The Solution? Don’t Ignore the Offline World

I first went online in high school, so I’ve always seen both online and offline marketing — and I have seen what worked long before the Internet ever existed. Today, however, most people who are younger — especially those in the tech world — reflexively think of digital-only strategies.

But not everything is about digital. In one example of effective offline marketing and PR, Olga Adrienko of the competitive marketing intelligence platform SEMrush recently invited me as someone who is a frequent marketing speaker as well as other marketers from Europe to a White Nights event in St. Petersburg, Russia.

In early July, we attended the marketing gathering and then explored the city’s attractions and restaurants over three days:

semrush white nights
SEMrush White Nights 2016

Obviously, it was in SEMrush’s interest to build its brand among marketing and PR influencers. But to the company’s credit, the gathering did not lead to a direct sales pitch — the PR event was held as a way for marketers from different countries to meet each other.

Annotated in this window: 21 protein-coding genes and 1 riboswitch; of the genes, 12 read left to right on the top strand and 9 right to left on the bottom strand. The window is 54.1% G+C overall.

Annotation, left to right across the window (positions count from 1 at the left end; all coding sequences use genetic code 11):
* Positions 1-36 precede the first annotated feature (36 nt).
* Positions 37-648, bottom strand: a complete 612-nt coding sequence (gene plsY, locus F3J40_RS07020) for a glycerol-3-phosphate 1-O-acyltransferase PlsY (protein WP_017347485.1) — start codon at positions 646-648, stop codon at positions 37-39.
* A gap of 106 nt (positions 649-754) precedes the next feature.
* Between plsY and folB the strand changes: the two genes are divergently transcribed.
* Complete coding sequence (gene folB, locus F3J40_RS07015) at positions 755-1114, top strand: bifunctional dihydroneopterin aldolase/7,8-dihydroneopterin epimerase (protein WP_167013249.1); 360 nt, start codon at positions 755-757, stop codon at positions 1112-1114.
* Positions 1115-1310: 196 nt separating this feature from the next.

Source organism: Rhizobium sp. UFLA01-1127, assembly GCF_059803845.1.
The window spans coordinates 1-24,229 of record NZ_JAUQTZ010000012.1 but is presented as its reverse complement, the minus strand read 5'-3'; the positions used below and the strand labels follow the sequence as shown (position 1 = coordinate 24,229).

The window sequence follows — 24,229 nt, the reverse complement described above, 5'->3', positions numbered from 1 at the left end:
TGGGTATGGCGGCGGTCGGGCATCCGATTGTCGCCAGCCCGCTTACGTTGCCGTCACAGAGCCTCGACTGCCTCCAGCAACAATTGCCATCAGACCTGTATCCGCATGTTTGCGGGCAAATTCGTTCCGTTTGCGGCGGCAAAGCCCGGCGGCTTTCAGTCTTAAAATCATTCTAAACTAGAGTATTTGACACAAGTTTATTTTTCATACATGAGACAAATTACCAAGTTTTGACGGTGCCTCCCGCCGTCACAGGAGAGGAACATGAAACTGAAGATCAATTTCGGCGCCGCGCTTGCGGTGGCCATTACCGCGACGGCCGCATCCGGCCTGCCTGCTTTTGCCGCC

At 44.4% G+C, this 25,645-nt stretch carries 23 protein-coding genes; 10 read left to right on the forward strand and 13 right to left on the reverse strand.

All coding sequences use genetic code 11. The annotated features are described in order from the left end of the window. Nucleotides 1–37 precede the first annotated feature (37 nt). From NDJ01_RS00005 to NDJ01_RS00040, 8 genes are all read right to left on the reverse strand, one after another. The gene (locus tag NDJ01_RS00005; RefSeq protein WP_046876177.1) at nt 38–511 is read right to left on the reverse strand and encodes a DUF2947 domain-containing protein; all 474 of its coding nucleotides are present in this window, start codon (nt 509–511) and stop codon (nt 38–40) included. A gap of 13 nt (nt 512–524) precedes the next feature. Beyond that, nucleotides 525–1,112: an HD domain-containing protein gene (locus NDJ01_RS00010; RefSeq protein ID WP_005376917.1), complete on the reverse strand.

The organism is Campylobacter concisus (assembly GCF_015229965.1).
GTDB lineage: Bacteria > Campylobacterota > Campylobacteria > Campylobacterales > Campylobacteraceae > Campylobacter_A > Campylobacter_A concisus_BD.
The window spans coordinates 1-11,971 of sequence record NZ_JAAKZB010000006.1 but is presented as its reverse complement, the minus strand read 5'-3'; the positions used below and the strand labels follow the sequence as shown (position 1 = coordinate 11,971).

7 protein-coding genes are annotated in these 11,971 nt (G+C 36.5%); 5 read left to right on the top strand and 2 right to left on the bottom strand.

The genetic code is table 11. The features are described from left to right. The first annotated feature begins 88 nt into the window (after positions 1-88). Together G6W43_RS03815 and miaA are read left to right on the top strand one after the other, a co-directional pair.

As a former journalist turned marketing and communications executive, I’m more than a little cynical. But I can say that I was impressed — I made friendships and connections there that I am sure will last for a lifetime.

But one problem in PR campaigns such as SEMrush’s event is that Google Analytics cannot quantify the direct benefit to SEMrush. Still, it’s not such a bad thing. As Noff mentioned earlier, relationship-building and branding are not quantifiable but still important.

Just because a product or service is digital does not mean that its marketing should only use digital channels. Some of the best marketing and PR campaigns — for traditional and digital companies — have nothing to do with online channels:

888 advertisement

adblock advertisement

One of my favorite examples? Just see what Emirates Airlines did during a football match in Germany.

The best marketers and PR professionals will always use the best channels for their specific purposes and audiences. The Internet and mobile as well as augmented and virtual reality (the latter of which is now being promoted by tech PR veteran Robert Scoble) are merely new sets of available channels over which we can choose to perform the existing marketing functions that comprise the traditional Promotion Mix.

As Mark Ritson, in his overly blunt manner, said in this hour-long presentation to the Australian Association of National Advertisers on “The Death of the Traditional/Digital Divide”:

Put down the dreary [digital] tools. Put them down. Work out who your customer is. Work out what your strategy is. And then work out what is the best way to reach him. We need people with digital tools, but if you only know about digital tools, you’re useless.